Date of Award
Master of Arts
Peter D van Elswyk
Joshua T Spencer, Matthew E Knachel
Affective attitude, Belief, Lexical semantics, Polysemy, Strength
This paper argues that there are two kinds of cognitive belief, and the word ‘believe’ is polysemous because it semantically expresses both kinds. To have a cognitive belief φ only requires you to take φ to be true. To have a cognitive-affective belief φ requires you to take φ to be true, and to have a trust, confidence, or faith-like attitude toward φ. I provide and analyze linguistic data about how ‘believe’ is used. I then apply my distinction to the recent debate on the strength of belief. I conclude that cognitive-affective belief is stronger than its corresponding cognitive belief since it entails it, but not vice versa.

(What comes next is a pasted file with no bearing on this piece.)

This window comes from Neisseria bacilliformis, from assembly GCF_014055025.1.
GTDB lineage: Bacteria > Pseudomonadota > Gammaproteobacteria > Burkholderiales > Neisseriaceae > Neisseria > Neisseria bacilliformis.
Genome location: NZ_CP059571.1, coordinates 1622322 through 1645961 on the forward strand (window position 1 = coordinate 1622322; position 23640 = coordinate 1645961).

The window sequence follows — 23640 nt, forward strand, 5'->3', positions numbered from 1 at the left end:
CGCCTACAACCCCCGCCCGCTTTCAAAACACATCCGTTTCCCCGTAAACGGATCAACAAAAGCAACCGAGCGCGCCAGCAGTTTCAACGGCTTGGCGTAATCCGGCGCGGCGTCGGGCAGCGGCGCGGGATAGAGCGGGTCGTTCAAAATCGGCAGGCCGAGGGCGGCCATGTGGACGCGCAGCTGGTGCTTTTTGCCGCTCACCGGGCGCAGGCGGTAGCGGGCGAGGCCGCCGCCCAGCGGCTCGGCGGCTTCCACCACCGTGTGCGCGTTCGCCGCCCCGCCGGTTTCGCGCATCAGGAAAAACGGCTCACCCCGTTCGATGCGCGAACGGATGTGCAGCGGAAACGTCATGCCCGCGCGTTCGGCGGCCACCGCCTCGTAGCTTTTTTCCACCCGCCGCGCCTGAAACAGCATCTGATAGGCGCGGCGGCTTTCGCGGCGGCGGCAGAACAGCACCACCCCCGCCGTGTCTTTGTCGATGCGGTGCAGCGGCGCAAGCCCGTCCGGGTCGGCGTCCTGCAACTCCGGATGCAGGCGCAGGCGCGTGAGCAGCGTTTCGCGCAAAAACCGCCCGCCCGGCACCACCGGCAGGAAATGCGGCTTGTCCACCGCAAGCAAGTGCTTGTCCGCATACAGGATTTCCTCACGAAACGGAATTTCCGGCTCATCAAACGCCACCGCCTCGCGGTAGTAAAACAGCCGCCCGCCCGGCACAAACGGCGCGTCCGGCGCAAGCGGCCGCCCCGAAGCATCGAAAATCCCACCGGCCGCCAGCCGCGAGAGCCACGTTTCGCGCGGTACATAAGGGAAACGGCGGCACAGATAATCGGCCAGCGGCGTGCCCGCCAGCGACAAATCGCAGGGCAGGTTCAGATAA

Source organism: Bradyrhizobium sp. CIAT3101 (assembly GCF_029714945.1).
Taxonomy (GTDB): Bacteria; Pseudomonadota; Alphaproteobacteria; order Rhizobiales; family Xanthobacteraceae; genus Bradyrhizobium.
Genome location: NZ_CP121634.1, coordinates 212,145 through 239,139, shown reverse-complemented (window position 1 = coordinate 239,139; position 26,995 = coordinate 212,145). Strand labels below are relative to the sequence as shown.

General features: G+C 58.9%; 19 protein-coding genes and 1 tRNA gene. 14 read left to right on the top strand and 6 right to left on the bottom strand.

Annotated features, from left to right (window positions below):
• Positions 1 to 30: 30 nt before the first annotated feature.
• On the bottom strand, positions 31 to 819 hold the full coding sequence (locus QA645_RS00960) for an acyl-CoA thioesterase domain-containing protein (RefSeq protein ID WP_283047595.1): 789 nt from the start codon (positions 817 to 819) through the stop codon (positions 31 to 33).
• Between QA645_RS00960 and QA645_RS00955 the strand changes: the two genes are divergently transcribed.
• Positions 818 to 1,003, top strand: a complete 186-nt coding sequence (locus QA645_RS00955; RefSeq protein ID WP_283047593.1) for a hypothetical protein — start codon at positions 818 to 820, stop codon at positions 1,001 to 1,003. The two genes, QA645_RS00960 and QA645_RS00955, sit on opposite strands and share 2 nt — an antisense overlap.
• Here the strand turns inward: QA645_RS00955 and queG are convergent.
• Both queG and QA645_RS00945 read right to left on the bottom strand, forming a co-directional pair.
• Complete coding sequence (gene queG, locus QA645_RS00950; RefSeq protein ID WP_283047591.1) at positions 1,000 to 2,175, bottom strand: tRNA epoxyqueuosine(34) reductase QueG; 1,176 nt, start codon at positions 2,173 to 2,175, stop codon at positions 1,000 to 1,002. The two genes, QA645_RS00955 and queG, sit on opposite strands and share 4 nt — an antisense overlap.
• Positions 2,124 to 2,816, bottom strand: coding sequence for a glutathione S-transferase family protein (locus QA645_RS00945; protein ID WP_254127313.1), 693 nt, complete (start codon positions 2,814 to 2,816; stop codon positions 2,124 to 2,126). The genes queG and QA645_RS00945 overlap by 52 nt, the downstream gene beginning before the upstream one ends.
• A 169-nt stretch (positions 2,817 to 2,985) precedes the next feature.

Cartaya, Jazlyn, "What It Means to Believe" (2022). Theses and Dissertations. 2875.
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